August 13, 2015, | 0 Comments

Sun Sea Anniversary Highlights Canada's Treatment of Refugees

Suren Karththikesu remembers the cheers when migrants on board the MV Sun Sea first spotted the Canadian flag. The 492 Sri Lankan Tamils had been at sea for three months, on a dangerous voyage across the Pacific Ocean. The flag, hung from a navy vessel that would help escort the Sun Sea to the British Columbia shore five years ago this week, offered the passengers new lives away from the civil war that had ravaged their home country.

Like migrants in northern France attempting to jump on trucks or trains to Britain, or others trying to make it across the Mediterranean, the passengers on board the Sun Sea faced immense risk. But, refugee advocates say, Canada was about to undergo a dramatic shift in its treatment of asylum-seekers. They suggest the federal government’s response to the Sun Sea marked a transition that has tarnished Canada’s reputation as a leader in refugee protection.

Before the Sun Sea had even arrived, the Canada Border Services Agency was planning a “more aggressive approach” than it had with another migrant vessel the previous year “to create a deterrent for future arrivals,” according to an internal document. Many of the Sun Sea passengers were held in custody for months. But, for all the worries that the migrants were somehow illegitimate or “bogus” refugees, of those who have had their cases decided, nearly two-thirds were approved as refugees.

The Conservative government says its measures after the ship’s arrival – including the passage of a human-smuggling bill – have been “an overwhelming success.” Jason Kenney, who was immigration minister when the Sun Sea arrived, says Canada could not sit idly by while migrants risked their lives to get here.

Mr. Kenney, now the Minister of National Defence as well as Minister for Multiculturalism, says claims that Canada has lost its international standing on refugee protection are “unmitigated rubbish.”

No migrant ships have arrived in this country since the Sun Sea.

Several cases involving refugee policy have made their way to the courts in recent years, with the Supreme Court of Canada expected to rule soon on what constitutes human smuggling.

Mr. Karththikesu has just finished a restaurant shift and sits at a friend’s home in the suburb of Burnaby. He’s not unused to interviews – he was a journalist in Sri Lanka, and therein lies the problem.

Mr. Karththikesu worked as a reporter and photographer for a newspaper that Canadian officials have argued was linked to the Liberation Tigers of Tamil Eelam (LTTE) – which lost the Sri Lankan civil war in 2009 and has been banned in Canada as a terrorist group. Mr. Karththikesu has denied the publication was run by the LTTE or that he was a member.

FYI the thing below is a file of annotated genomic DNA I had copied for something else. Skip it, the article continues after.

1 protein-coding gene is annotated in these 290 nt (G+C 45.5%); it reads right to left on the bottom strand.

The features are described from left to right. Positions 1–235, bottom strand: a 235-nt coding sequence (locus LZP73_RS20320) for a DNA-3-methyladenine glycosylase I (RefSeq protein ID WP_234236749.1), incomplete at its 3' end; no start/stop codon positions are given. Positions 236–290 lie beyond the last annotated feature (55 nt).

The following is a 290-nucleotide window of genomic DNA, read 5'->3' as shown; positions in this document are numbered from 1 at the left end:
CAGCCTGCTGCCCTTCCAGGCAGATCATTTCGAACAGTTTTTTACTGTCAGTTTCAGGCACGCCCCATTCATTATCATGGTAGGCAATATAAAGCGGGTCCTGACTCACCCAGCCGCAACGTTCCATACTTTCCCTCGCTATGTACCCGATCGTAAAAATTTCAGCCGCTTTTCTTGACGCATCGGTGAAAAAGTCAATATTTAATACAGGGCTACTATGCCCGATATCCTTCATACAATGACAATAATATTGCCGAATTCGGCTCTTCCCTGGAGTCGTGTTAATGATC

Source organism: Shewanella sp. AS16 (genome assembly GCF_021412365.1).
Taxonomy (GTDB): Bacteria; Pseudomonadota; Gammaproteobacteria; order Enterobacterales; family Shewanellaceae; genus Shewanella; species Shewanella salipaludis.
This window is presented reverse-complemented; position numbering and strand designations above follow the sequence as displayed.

Gabriel Chand, Mr. Karththikesu’s lawyer, in a separate interview said his client supported the Tamil people, not the LTTE, by writing about the poor conditions they were suffering through. Mr. Karththikesu was badly injured in a government shell attack while reporting in 2009 and Mr. Chand said he “should be a hero.”

An October, 2012 letter by Reporters Without Borders said Mr. Karththikesu was a “dedicated” journalist who helped shed light on a humanitarian disaster in areas that were inaccessible for international media. The organization said he should be granted asylum. An April, 2012, letter by Journalists for Democracy in Sri Lanka recommended the same, and described the situation for Tamil journalists – who could be subjected to harassment or physical violence – as dangerous.

Mr. Karththikesu said he was held in custody for about six months after he arrived in Canada. But, at a hearing to determine if he was admissible to the country long term, the government ultimately succeeded in its claim that he was a member of the LTTE. He was ordered deported in 2013.

Mr. Karththikesu, despite being deemed inadmissible, has applied to remain in the country on the grounds that his presence is not detrimental to the national interest. He has not yet received a response. Mr. Chand said such applications can long go unanswered – he has a client who filed one in 1994 and has still not heard back.

For now, Mr. Karththikesu lives in a state of limbo. He was surprised he had to spend any time behind bars for fleeing a dangerous situation back home. He believes he will be killed if he is returned to Sri Lanka.

“I’m living in a bright place under a shadow,” he said through a translator.

Of the 364 Sun Sea passengers whose refugee claims had been decided by July 22 of this year, the Immigration and Refugee Board said 228 people had been accepted, a rate of 63 per cent.

Read the rest of the original article here.

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